HONG KONG (Reuters) - Alibaba’s planned $13.4 billion share sale will be Hong Kong’s first paperless stock market listing, a source with knowledge of the matter said, breaking with a long-held tradition of investors placing stock orders in bank branches.
Companies carrying out initial public offerings in Hong Kong have traditionally placed prospectuses in banks, which would often stay open late or over the weekend, and investors would fill out paper forms to place their stock orders.
The decision by Alibaba to fully automate the retail subscription component of its deal comes as Hong Kong is gripped by violent civil unrest which has shut shops in the financial district and on Thursday led the government to close schools.
Alibaba does not plan to print a paper copy of its 661-page prospectus, which it lodged with the Hong Kong Stock Exchange on Wednesday, said the source, who was not authorised to speak to the media and so declined to be named.
Investment bankers familiar with the Alibaba listing said the logistics of having investors queuing in or outside banks while protests unfolded nearby would have been difficult.
Alibaba is not expected to carry out a advertising campaign for the listing, but will tell potential retail shareholders, particularly the elderly, that the automation process will not lock them out of participating.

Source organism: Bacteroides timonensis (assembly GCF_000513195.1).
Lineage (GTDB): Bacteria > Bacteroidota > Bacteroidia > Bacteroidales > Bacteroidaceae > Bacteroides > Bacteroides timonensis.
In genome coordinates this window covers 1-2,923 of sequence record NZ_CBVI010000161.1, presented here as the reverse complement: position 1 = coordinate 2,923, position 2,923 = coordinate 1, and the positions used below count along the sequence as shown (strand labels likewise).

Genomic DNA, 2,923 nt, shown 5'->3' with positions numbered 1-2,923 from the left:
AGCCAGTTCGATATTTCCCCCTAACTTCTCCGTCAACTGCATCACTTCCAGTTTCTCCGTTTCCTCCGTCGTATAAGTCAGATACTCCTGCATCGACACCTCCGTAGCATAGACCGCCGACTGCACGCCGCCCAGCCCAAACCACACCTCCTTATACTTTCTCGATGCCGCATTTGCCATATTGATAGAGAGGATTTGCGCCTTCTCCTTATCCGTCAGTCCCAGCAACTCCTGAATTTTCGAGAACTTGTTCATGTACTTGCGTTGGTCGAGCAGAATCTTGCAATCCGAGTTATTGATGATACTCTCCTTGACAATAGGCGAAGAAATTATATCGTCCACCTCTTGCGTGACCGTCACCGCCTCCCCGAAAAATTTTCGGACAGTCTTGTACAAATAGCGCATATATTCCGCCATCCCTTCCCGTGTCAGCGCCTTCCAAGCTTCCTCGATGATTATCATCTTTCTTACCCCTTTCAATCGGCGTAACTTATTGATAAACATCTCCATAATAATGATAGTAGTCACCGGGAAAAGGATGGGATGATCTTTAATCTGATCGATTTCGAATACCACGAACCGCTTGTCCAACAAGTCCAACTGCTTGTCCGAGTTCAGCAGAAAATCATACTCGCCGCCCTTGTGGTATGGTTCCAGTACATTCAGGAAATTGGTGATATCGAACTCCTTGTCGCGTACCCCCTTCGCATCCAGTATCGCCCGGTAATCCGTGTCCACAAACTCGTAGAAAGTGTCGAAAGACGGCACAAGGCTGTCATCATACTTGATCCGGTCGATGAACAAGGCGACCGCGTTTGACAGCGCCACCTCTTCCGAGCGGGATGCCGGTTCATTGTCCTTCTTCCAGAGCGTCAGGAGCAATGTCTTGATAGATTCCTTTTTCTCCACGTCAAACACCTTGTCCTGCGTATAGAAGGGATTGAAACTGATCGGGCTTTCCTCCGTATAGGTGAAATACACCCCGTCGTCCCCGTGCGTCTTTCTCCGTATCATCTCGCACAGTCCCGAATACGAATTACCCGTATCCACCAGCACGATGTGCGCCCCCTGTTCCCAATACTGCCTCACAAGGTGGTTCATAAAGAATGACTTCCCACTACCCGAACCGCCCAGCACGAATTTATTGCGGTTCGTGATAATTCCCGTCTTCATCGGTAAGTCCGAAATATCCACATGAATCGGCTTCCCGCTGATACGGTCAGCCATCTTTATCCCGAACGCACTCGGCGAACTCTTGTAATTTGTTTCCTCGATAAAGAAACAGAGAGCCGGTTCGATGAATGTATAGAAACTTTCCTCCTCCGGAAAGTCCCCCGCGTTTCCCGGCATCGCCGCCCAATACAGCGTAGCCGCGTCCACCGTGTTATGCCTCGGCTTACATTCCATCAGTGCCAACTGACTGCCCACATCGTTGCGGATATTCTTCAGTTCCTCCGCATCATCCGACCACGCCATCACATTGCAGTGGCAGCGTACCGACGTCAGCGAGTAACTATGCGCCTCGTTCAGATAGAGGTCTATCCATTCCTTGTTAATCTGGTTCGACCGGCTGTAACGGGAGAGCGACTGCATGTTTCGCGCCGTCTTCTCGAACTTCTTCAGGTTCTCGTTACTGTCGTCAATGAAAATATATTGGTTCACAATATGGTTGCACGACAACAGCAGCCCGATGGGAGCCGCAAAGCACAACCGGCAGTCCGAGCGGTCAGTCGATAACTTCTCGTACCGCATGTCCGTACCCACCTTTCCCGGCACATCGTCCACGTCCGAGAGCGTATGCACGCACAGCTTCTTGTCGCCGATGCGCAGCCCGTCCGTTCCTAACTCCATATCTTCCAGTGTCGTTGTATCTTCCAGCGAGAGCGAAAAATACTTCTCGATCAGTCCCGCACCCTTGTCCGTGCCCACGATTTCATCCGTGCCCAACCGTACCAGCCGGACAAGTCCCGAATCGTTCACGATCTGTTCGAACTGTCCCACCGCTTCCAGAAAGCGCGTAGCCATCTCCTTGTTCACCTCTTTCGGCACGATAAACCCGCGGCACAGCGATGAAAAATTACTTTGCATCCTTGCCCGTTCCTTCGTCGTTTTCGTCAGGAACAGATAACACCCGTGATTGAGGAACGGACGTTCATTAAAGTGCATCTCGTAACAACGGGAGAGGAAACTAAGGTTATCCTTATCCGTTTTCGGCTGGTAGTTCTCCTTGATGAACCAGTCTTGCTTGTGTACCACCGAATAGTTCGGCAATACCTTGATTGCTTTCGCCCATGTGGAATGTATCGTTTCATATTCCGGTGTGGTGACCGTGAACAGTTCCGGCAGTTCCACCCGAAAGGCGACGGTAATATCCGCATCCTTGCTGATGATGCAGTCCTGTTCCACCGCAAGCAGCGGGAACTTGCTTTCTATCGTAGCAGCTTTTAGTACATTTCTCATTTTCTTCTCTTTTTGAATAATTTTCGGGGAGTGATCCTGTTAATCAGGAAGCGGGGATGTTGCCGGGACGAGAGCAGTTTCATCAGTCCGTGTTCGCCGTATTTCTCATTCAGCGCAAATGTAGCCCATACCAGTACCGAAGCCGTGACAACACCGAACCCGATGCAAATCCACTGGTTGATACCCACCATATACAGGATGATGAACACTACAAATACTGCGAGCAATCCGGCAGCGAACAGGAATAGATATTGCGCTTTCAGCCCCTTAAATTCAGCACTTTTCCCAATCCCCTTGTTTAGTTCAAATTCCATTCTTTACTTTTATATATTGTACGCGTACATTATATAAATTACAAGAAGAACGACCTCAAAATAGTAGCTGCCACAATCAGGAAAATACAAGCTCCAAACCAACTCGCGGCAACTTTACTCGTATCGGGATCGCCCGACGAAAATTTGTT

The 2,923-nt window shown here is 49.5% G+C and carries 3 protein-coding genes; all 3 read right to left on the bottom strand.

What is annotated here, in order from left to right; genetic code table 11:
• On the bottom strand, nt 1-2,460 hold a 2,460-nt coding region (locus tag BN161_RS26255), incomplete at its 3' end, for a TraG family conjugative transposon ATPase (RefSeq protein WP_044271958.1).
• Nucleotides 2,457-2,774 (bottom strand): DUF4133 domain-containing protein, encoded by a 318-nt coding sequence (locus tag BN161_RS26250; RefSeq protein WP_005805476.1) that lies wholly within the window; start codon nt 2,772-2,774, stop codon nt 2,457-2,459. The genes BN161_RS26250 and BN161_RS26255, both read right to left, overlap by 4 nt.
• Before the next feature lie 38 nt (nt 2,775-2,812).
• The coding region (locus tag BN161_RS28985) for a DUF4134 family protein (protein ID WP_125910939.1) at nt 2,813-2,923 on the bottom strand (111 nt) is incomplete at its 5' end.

An Alibaba spokeswoman declined to comment.
The Hangzhou-based ecommerce giant will invite retail investors to subscribe for shares on Friday, with an initial allotment for them of 12.5 million shares, or 2.5% of the new stock to be issued, a term sheet seen by Reuters shows.
Alibaba’s prospectus showed the company plans to issue 500 million new shares and could raise up to $13.4 billion after the so-called over-allotment option is exercised.
The listing comes as Hang Seng index fell to a five-week low on Thursday, driven down by worsening sentiment in Hong Kong.
Alibaba had planned a paperless deal when it considered a listing in Hong Kong over the summer. The listing was put on hold after the anti-government protests started to unfold and the city has since been gripped by worsening violence.
The decision to go paperless was in line with Alibaba considering itself a leading e-commerce and digital platform, the source said.
An Alibaba report on environmental, social and corporate governance (ESG) last year said it was “mindful of the environmental effect of paper and plastic packaging as well as the carbon footprint of transport systems in logistics”.
Reporting by Scott Murdoch; Editing by Neil Fullick, Mark Potter and Alexander Smith